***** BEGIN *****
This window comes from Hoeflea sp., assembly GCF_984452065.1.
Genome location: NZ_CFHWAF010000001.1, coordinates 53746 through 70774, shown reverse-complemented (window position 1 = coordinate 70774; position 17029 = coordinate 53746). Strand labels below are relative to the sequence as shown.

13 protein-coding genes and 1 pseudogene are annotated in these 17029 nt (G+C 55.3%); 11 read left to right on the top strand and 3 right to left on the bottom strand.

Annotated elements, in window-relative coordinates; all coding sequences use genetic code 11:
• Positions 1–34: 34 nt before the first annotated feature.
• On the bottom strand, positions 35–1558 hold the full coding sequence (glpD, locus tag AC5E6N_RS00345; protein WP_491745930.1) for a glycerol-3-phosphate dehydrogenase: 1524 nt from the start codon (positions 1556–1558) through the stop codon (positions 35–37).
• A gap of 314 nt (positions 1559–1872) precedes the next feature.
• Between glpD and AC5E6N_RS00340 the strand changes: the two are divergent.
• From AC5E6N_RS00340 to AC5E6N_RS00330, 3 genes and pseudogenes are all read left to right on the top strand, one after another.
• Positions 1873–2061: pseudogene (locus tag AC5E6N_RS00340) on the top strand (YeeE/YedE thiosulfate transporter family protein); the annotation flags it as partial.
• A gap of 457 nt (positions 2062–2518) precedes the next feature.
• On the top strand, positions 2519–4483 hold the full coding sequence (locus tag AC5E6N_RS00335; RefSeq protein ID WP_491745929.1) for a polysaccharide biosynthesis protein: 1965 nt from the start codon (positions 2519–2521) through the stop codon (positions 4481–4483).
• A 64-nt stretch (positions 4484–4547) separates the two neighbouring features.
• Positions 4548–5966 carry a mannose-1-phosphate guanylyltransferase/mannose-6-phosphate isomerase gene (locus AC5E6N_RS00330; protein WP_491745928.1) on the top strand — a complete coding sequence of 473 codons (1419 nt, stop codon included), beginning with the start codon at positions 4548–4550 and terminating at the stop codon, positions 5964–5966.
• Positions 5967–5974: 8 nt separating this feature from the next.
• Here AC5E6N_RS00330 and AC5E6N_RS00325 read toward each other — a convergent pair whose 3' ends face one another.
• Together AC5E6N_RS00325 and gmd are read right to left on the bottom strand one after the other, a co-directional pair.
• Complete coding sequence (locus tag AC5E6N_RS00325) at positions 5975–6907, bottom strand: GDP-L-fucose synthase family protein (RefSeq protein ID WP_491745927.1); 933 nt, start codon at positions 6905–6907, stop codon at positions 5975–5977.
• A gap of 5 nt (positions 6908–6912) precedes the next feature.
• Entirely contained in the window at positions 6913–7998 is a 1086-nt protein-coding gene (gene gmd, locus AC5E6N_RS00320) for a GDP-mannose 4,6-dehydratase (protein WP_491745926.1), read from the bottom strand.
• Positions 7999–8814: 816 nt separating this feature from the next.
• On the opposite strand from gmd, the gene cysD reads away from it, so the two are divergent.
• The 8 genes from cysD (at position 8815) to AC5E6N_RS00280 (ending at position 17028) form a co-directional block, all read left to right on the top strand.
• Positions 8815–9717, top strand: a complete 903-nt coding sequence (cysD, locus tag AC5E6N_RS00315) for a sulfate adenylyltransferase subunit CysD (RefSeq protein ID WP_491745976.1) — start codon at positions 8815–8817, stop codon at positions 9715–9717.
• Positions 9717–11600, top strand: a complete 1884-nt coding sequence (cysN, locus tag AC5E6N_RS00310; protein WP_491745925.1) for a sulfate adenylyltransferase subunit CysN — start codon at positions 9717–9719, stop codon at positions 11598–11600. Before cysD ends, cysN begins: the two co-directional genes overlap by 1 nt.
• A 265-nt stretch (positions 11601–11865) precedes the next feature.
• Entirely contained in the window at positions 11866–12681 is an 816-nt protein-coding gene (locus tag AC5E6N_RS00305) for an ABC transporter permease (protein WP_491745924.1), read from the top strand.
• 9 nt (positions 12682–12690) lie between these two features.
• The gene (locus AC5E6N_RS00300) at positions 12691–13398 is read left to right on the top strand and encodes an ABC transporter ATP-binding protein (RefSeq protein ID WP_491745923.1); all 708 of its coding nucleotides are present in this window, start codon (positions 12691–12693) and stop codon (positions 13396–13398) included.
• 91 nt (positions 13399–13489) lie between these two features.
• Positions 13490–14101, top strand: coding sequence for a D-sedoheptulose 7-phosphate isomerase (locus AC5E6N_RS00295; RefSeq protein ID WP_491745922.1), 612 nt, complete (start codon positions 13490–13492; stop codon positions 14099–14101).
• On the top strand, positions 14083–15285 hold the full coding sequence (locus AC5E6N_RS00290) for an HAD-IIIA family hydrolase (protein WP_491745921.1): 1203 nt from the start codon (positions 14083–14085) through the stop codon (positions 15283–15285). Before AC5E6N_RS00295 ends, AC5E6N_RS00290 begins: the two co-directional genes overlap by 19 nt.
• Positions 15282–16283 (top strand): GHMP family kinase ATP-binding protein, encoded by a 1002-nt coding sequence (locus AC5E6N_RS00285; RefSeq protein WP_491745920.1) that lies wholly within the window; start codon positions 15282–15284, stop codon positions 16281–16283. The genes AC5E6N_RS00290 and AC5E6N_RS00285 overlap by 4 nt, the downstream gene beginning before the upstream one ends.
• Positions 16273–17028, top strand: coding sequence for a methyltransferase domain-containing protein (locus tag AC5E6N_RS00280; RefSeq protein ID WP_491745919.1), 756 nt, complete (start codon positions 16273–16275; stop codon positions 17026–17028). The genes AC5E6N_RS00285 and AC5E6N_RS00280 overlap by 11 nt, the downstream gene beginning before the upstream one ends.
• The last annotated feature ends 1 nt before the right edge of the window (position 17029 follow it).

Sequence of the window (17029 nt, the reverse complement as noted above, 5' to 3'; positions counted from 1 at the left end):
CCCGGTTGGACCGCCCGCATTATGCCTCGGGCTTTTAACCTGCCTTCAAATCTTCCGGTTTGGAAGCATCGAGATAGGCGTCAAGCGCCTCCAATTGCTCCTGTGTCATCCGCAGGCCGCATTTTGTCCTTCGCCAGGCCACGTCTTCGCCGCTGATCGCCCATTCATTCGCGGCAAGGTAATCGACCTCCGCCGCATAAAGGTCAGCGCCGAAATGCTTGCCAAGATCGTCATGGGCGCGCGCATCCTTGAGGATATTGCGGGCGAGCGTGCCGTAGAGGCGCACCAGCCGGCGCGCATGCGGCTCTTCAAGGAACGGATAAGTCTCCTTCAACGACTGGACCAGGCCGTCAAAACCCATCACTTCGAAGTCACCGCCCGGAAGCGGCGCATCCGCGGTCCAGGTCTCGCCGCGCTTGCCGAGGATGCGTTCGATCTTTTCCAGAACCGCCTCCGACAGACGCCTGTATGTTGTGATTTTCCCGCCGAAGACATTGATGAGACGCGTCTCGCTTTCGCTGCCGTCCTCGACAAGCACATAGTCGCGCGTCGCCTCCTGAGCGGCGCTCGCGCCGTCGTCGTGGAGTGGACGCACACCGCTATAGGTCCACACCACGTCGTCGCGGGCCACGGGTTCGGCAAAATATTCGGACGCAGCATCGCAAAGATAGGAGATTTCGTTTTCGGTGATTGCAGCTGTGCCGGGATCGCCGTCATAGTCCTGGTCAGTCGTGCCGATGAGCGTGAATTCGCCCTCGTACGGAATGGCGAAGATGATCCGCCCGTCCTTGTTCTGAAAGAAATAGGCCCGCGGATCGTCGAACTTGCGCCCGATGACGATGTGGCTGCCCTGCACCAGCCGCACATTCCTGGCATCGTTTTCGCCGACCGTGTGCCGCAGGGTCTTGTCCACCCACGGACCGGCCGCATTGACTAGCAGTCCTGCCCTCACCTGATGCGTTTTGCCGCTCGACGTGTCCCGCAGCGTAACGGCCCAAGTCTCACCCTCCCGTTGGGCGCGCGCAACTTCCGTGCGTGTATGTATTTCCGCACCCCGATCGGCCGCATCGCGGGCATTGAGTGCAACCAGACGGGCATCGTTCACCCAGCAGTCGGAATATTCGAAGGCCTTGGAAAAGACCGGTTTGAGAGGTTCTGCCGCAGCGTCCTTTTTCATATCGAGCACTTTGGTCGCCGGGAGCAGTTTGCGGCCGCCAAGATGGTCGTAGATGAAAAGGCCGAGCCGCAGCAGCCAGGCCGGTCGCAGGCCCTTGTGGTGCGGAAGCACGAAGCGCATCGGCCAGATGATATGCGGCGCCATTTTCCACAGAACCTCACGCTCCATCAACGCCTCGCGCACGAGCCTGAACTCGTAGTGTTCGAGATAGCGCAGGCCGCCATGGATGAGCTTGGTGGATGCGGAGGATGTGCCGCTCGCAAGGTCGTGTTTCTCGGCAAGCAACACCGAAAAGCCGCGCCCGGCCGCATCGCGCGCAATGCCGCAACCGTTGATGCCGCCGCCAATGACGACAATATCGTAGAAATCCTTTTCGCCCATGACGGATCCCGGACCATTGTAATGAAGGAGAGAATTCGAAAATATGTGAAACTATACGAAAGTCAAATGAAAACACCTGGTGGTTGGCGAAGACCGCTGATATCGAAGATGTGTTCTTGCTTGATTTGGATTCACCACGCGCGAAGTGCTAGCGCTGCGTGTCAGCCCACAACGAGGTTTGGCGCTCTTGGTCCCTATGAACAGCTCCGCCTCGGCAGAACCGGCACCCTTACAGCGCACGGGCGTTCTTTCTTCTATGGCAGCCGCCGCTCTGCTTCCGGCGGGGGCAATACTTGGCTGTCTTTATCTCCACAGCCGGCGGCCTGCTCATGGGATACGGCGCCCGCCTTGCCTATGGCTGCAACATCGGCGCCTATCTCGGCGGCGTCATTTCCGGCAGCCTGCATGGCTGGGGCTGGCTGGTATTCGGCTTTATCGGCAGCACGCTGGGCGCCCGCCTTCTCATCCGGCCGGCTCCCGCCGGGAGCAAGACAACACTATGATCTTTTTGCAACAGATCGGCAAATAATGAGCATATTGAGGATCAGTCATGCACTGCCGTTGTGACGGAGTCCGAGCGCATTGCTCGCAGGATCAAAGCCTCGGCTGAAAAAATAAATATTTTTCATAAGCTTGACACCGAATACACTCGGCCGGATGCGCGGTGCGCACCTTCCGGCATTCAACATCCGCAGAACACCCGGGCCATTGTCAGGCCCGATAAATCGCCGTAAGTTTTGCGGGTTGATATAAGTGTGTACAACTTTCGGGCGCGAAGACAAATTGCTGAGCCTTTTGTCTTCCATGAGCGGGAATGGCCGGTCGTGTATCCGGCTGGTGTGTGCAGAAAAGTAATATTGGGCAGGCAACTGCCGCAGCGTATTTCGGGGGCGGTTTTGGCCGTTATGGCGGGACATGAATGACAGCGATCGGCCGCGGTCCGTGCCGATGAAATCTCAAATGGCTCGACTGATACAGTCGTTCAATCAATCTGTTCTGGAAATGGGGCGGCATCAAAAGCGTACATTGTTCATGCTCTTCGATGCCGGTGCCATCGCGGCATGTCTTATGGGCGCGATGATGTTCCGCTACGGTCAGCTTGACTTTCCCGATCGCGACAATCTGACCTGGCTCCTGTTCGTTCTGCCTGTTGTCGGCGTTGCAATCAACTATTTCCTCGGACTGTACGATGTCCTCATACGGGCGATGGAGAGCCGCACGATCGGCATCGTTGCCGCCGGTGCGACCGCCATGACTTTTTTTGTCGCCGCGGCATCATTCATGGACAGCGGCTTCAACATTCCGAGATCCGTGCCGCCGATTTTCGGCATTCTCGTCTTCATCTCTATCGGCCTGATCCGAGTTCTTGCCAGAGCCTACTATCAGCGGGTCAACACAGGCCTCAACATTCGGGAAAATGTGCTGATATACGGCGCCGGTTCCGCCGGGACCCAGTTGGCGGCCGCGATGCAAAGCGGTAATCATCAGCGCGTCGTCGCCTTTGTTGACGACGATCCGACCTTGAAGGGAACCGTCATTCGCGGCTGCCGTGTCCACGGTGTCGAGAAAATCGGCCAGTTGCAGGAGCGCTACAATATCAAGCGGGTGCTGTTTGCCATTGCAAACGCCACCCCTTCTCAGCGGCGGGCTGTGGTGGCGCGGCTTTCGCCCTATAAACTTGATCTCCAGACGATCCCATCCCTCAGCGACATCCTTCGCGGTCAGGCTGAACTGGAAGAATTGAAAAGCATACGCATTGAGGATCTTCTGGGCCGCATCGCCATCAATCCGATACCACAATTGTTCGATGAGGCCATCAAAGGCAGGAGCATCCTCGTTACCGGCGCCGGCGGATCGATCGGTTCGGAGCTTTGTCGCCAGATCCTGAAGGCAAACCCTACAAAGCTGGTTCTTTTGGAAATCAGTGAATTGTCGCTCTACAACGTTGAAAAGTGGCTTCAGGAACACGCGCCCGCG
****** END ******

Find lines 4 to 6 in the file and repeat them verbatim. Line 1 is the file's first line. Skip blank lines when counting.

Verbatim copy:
Annotated elements, in window-relative coordinates; all coding sequences use genetic code 11:
• Positions 1–34: 34 nt before the first annotated feature.
• On the bottom strand, positions 35–1558 hold the full coding sequence (glpD, locus tag AC5E6N_RS00345; protein WP_491745930.1) for a glycerol-3-phosphate dehydrogenase: 1524 nt from the start codon (positions 1556–1558) through the stop codon (positions 35–37).